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The programmers are right. If you are going to document software, especially
for programmers or related users, you have to use their language. Actually,
no matter what you document, you have to do it in the audience's terms.
I am creating software specifications and user documents for a product
requestedby and designed for the Architecture, Engineering, and Construction
(AEC) community. Some meeting get quite interesting, since many of the
metaphors used by software engineers come from the construction industry.
You may be surprised how many definitions "specification" or "spec" has.
We write our software requirements using the software engineers' metaphors
and the user docs using the architects' definitions. As long as we meet with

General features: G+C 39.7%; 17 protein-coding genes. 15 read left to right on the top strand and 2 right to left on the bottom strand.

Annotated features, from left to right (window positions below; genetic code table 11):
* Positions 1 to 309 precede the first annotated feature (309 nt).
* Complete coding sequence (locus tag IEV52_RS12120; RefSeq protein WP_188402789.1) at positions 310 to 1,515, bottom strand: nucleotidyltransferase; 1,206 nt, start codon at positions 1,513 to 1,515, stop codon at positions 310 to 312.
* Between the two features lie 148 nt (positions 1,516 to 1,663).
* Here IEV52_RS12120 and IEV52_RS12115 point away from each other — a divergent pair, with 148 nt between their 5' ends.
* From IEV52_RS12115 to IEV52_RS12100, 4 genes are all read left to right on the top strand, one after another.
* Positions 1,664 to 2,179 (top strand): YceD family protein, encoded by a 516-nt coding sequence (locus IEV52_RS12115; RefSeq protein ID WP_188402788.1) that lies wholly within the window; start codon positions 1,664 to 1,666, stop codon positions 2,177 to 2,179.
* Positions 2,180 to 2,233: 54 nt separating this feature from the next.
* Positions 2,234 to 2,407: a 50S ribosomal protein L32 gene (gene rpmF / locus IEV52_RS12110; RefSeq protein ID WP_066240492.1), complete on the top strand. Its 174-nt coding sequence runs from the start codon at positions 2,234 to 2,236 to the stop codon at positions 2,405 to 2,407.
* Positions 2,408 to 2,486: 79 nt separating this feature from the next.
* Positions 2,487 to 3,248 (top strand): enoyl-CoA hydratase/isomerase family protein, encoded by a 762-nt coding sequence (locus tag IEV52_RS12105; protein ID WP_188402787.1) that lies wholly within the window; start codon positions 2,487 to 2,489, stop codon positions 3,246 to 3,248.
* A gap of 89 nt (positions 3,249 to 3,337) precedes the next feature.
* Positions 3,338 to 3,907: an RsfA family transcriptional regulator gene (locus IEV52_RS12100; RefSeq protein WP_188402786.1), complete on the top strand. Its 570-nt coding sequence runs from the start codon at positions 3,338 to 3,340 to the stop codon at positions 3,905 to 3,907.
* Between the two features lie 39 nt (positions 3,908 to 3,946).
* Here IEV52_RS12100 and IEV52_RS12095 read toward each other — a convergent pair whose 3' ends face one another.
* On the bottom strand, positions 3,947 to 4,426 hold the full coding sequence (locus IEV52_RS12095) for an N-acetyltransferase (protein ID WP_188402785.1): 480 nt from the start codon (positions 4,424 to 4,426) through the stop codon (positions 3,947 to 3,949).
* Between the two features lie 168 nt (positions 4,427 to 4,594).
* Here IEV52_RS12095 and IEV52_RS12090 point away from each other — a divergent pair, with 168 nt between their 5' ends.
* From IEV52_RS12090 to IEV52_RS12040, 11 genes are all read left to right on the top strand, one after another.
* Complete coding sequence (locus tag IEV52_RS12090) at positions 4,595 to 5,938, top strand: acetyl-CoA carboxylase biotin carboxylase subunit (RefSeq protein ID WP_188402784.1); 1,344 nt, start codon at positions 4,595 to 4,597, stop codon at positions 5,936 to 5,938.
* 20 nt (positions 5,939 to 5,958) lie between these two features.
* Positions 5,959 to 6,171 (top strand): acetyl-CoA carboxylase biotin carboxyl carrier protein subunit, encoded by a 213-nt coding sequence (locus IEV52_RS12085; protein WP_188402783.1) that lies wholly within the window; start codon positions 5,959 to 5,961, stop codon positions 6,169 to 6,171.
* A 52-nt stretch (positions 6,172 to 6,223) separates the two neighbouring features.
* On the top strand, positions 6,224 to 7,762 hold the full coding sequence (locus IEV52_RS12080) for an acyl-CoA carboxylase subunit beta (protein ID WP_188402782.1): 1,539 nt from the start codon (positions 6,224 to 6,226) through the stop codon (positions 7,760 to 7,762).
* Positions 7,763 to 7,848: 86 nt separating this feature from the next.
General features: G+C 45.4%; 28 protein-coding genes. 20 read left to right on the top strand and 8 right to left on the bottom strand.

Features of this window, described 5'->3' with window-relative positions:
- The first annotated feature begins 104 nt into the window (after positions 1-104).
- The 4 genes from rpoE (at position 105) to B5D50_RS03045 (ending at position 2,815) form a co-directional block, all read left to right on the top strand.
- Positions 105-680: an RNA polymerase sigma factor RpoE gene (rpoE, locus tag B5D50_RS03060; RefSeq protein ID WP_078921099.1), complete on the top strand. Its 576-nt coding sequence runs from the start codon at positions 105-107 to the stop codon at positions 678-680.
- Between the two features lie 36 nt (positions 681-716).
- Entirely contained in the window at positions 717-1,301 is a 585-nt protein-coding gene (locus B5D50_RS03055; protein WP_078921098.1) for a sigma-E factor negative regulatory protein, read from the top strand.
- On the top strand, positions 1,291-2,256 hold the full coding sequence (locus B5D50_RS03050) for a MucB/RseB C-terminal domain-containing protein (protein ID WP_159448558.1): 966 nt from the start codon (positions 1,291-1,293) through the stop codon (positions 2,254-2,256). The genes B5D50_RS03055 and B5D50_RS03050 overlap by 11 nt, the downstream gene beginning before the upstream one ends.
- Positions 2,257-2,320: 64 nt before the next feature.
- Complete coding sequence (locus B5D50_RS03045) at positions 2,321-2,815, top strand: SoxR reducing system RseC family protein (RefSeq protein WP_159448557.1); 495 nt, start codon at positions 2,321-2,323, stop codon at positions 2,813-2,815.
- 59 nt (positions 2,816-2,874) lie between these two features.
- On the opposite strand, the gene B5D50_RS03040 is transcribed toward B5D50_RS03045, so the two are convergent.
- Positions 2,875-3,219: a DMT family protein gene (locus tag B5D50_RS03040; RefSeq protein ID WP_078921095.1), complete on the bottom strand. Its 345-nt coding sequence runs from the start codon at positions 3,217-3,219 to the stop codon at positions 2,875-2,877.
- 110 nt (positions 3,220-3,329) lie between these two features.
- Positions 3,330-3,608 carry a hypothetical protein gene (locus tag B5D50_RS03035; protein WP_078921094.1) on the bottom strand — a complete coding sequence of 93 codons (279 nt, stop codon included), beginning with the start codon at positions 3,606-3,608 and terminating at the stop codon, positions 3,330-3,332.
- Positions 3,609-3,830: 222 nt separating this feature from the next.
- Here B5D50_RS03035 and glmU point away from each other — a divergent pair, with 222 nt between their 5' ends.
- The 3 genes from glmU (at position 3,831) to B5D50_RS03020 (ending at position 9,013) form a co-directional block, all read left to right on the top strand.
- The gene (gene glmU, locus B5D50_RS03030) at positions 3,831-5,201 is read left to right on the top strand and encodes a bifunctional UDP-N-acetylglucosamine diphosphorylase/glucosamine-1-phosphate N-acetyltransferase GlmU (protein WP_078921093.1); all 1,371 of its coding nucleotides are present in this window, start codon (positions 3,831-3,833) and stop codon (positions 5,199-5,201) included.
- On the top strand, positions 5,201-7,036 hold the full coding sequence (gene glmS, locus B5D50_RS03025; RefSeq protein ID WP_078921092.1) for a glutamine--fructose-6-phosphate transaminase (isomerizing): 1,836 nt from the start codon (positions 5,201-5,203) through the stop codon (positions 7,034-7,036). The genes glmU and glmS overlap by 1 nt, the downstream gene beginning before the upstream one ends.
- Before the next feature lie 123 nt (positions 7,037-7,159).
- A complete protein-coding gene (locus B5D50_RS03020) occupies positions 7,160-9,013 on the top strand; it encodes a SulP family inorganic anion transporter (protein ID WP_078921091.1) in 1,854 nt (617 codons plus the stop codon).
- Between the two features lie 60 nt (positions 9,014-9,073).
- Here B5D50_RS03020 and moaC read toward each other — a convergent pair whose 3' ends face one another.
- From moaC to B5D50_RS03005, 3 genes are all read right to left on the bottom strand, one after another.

each group separately, the communication works ok.
----- Original Message -----
From: "Mark Levinson" <MarkL -at- gilian -dot- com>
To: "TECHWR-L" <techwr-l -at- lists -dot- raycomm -dot- com>
Sent: Thursday, September 21, 2000 1:48 PM
Subject: a vocabulary question
> I said no, the dependency is the condition or relationship.
> It's the depending. It's not the thing that's depended on.
> In fact, if it's either thing at all, it's the thing that
> depends on the other, as Guam is a dependency of the USA.
> They said, well not in our world, because when we compile a
> program we have something called a Dependencies List and it is
> a list of what the program depends on.